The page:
It is well established that food restriction delays pubertal onset, whereas refeeding abolishes this delay. In addition, murine and human genetic models of leptin deficiency fail to enter puberty, and treatment with leptin can establish a pulsatile secretory pattern of gonadotropins that is characteristic of early puberty. The female transgenic skinny mouse, which is an in vivo model of chronic hyperleptinemia in the absence of adipose tissue, enters puberty precociously. Data regarding the effects of leptin administration on pubertal onset are controversial. It has been shown that intracerebroventricular leptin administration prevents the delay in vaginal opening induced by chronic food restriction in the rat. By contrast, it has been found that artificially raised leptin levels are not sufficient to abolish the delay of pubertal onset caused by food deprivation. Thus, the question arises whether leptin might be a ‘permissive factor’ (tonic mediator), whose concentration above a certain threshold is required for pubertal onset, or a ‘trigger’ (phasic mediator) that determines the pubertal spurt through a rise in serum concentration at an appropriate time of development.

The temporal correlation between increases in leptin concentration and the initiation of LH pulsatility over the peripubertal period has been studied in several species. In men it has been shown that leptin levels rise by 50% before the onset of puberty, and decrease to baseline after the initiation of puberty. Other cross-sectional studies showed that age has a significant effect on serum leptin concentrations through prepuberty into early puberty. It has been reported repeatedly that there are no significant changes in leptin levels over the peripubertal period in male rhesus macaques; however, more recent studies performed in castrated male monkeys showed that nocturnal levels of leptin increase just before the nocturnal prepubertal increase in pulsatile LH release.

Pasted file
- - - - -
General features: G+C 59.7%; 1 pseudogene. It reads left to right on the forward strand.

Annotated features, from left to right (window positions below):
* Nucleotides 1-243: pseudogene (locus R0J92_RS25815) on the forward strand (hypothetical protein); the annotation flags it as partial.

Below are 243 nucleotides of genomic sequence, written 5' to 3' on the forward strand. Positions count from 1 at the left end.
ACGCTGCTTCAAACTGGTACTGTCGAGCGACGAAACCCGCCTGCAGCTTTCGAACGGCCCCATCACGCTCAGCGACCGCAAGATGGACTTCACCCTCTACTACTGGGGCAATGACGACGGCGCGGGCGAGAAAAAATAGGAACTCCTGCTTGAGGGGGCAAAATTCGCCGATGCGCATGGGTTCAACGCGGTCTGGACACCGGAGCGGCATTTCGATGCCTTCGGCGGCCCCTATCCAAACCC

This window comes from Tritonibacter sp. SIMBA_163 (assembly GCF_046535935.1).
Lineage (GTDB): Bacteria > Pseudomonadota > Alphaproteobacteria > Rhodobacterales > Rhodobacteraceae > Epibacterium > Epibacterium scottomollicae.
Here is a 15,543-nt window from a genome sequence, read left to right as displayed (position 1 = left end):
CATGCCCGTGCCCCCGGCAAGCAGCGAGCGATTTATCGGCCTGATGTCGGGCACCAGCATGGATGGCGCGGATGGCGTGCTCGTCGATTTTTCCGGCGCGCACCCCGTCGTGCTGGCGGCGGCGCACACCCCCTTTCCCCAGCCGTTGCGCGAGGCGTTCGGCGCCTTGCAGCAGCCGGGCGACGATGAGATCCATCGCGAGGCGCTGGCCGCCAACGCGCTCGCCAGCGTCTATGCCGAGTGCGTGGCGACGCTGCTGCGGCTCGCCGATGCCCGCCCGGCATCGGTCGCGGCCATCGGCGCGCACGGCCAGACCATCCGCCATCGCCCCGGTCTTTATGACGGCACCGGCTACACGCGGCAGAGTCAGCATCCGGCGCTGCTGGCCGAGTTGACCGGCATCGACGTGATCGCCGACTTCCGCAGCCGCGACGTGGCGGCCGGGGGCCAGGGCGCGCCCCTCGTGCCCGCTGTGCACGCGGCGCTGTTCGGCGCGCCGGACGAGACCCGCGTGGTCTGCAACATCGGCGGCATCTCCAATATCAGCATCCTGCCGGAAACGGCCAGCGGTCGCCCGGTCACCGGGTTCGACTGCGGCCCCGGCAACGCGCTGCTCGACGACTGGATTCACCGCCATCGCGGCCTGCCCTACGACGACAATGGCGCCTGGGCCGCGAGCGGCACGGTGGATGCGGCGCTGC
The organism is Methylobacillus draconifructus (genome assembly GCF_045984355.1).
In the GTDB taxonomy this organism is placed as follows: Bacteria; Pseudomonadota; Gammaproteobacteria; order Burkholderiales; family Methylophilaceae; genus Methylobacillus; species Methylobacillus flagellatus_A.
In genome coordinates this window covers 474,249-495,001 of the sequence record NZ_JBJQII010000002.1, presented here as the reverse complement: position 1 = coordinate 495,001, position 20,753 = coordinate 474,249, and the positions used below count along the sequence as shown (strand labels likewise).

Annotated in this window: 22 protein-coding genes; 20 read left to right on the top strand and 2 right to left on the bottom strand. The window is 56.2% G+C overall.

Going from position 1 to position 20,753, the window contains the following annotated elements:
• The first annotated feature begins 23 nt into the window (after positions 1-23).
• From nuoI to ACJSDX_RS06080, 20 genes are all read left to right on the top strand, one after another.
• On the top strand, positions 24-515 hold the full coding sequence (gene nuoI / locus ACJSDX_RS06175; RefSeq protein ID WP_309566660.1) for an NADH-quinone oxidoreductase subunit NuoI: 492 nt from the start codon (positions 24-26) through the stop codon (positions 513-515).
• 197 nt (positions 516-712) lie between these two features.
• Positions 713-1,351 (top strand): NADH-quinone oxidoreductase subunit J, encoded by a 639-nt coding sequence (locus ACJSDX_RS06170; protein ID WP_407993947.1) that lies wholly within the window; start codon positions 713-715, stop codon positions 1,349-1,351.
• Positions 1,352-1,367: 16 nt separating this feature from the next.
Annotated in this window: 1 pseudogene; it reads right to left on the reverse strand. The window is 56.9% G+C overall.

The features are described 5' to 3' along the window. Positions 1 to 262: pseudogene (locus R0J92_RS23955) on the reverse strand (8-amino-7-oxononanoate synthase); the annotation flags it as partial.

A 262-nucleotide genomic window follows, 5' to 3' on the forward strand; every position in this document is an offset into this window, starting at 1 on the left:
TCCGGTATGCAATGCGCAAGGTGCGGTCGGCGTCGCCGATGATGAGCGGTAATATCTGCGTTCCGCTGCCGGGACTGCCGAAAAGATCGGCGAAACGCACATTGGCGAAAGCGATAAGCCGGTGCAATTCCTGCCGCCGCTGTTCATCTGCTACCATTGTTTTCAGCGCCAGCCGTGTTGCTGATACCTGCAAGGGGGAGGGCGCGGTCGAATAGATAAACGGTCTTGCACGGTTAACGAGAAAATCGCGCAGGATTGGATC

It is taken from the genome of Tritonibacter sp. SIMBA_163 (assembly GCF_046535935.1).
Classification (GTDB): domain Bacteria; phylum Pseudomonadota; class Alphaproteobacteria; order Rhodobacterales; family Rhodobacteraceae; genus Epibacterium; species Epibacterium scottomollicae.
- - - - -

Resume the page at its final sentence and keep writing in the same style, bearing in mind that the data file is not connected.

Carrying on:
A possible explanation for such contrasting reports in monkeys could be the sampling of nocturnal rather than diurnal blood. Indeed, in primates, prepubertal changes in nocturnal LH release occur approximately five months before diurnal variations. Another reason might be the use of different models: agonadal monkeys were treated with intermittent exogenous GnRH to sensitize the pituitary to endogenous GnRH, thus magnifying the LH release independently from gonadal influences. In the same study, the leptin rise was accompanied by a sustained increase in nocturnal GH and IGF-I concentrations before the onset of puberty, which is defined as the increase in nocturnal pulsatile LH secretion. It is not clear whether one of the two metabolic signals has a predominant role or whether both act in concert. Indeed, it has been reported that the maximum increase in GH and leptin occurs simultaneously, about 10–30 days before the onset of puberty. However, these conclusions were based on results from a study that used castrated animals, which in the strictest sense do not undergo puberty. Thus, it remains to be clarified whether the same mechanisms that result in the onset of the pubertal rise in LH secretion in castrated animals are also responsible for the reactivation of the HPG axis in intact animals.

The sexual dimorphism in leptin concentrations becomes evident after puberty. In males, leptin levels rise throughout childhood, reach a peak in the early stages of puberty and then decline, whereas they increase steadily during pubertal development in females. Consequently, leptin levels are three to four times higher in females than in males. The reason for this postpubertal sexual dimorphism in leptin levels is not clear. After puberty, serum testosterone and testicular volume are inversely related to leptin levels in males, whereas in females, when adjusted for adiposity indexes, estradiol is directly correlated with leptin levels. These observations indicate that androgens and estradiol might account, at least in part, for the gender differences in circulating leptin levels. This is also supported by in vitro studies which show that androgens and estrogens inhibit and stimulate leptin expression and release from human adipocytes in culture, respectively.

Thus, puberty represents a turning point in the sexual dimorphic relationships between the HPG axis and leptin by determining the steroid milieu that leads to a different regulation of leptin secretion in the sexes.

Source References:

http://www.sciencedirect.com/science/article/pii/S1043276000003520#